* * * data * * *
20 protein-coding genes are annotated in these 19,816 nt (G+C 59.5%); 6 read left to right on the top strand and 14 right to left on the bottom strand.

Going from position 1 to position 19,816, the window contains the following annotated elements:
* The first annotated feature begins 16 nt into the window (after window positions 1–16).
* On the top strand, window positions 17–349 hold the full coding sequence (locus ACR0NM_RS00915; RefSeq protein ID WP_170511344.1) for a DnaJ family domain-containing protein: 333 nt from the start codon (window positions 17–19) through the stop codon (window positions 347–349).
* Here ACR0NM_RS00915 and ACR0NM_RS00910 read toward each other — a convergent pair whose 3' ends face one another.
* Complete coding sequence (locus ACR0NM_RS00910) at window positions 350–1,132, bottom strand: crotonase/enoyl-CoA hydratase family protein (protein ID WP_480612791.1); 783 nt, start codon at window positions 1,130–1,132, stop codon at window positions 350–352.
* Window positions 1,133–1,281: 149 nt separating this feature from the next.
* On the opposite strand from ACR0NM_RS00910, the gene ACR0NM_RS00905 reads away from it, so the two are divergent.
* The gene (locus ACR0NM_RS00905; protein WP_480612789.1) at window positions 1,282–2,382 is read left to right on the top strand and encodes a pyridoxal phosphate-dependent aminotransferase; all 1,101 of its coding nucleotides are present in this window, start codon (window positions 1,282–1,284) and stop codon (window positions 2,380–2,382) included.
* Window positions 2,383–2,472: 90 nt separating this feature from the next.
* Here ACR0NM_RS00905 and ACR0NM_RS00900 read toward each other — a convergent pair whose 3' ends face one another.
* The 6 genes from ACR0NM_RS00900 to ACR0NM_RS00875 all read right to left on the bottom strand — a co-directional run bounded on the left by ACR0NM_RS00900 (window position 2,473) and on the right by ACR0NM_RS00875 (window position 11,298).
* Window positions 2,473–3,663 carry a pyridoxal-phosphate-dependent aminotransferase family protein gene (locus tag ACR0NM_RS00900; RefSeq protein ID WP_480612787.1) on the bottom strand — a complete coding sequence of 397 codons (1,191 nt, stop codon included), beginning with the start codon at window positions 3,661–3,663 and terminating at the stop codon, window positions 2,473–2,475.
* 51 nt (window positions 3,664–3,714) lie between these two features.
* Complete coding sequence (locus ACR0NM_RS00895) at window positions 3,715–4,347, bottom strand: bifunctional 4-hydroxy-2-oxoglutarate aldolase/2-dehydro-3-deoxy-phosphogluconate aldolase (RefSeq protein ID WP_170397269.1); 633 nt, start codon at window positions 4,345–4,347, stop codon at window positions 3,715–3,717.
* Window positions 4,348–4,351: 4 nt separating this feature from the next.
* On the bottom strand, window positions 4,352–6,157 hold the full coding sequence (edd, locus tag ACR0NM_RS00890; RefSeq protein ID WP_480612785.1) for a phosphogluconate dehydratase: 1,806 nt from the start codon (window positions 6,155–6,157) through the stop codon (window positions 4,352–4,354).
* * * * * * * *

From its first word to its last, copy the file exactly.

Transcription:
20 protein-coding genes are annotated in these 19,816 nt (G+C 59.5%); 6 read left to right on the top strand and 14 right to left on the bottom strand.

Going from position 1 to position 19,816, the window contains the following annotated elements:
* The first annotated feature begins 16 nt into the window (after window positions 1–16).
* On the top strand, window positions 17–349 hold the full coding sequence (locus ACR0NM_RS00915; RefSeq protein ID WP_170511344.1) for a DnaJ family domain-containing protein: 333 nt from the start codon (window positions 17–19) through the stop codon (window positions 347–349).
* Here ACR0NM_RS00915 and ACR0NM_RS00910 read toward each other — a convergent pair whose 3' ends face one another.
* Complete coding sequence (locus ACR0NM_RS00910) at window positions 350–1,132, bottom strand: crotonase/enoyl-CoA hydratase family protein (protein ID WP_480612791.1); 783 nt, start codon at window positions 1,130–1,132, stop codon at window positions 350–352.
* Window positions 1,133–1,281: 149 nt separating this feature from the next.
* On the opposite strand from ACR0NM_RS00910, the gene ACR0NM_RS00905 reads away from it, so the two are divergent.
* The gene (locus ACR0NM_RS00905; protein WP_480612789.1) at window positions 1,282–2,382 is read left to right on the top strand and encodes a pyridoxal phosphate-dependent aminotransferase; all 1,101 of its coding nucleotides are present in this window, start codon (window positions 1,282–1,284) and stop codon (window positions 2,380–2,382) included.
* Window positions 2,383–2,472: 90 nt separating this feature from the next.
* Here ACR0NM_RS00905 and ACR0NM_RS00900 read toward each other — a convergent pair whose 3' ends face one another.
* The 6 genes from ACR0NM_RS00900 to ACR0NM_RS00875 all read right to left on the bottom strand — a co-directional run bounded on the left by ACR0NM_RS00900 (window position 2,473) and on the right by ACR0NM_RS00875 (window position 11,298).
* Window positions 2,473–3,663 carry a pyridoxal-phosphate-dependent aminotransferase family protein gene (locus tag ACR0NM_RS00900; RefSeq protein ID WP_480612787.1) on the bottom strand — a complete coding sequence of 397 codons (1,191 nt, stop codon included), beginning with the start codon at window positions 3,661–3,663 and terminating at the stop codon, window positions 2,473–2,475.
* 51 nt (window positions 3,664–3,714) lie between these two features.
* Complete coding sequence (locus ACR0NM_RS00895) at window positions 3,715–4,347, bottom strand: bifunctional 4-hydroxy-2-oxoglutarate aldolase/2-dehydro-3-deoxy-phosphogluconate aldolase (RefSeq protein ID WP_170397269.1); 633 nt, start codon at window positions 4,345–4,347, stop codon at window positions 3,715–3,717.
* Window positions 4,348–4,351: 4 nt separating this feature from the next.
* On the bottom strand, window positions 4,352–6,157 hold the full coding sequence (edd, locus tag ACR0NM_RS00890; RefSeq protein ID WP_480612785.1) for a phosphogluconate dehydratase: 1,806 nt from the start codon (window positions 6,155–6,157) through the stop codon (window positions 4,352–4,354).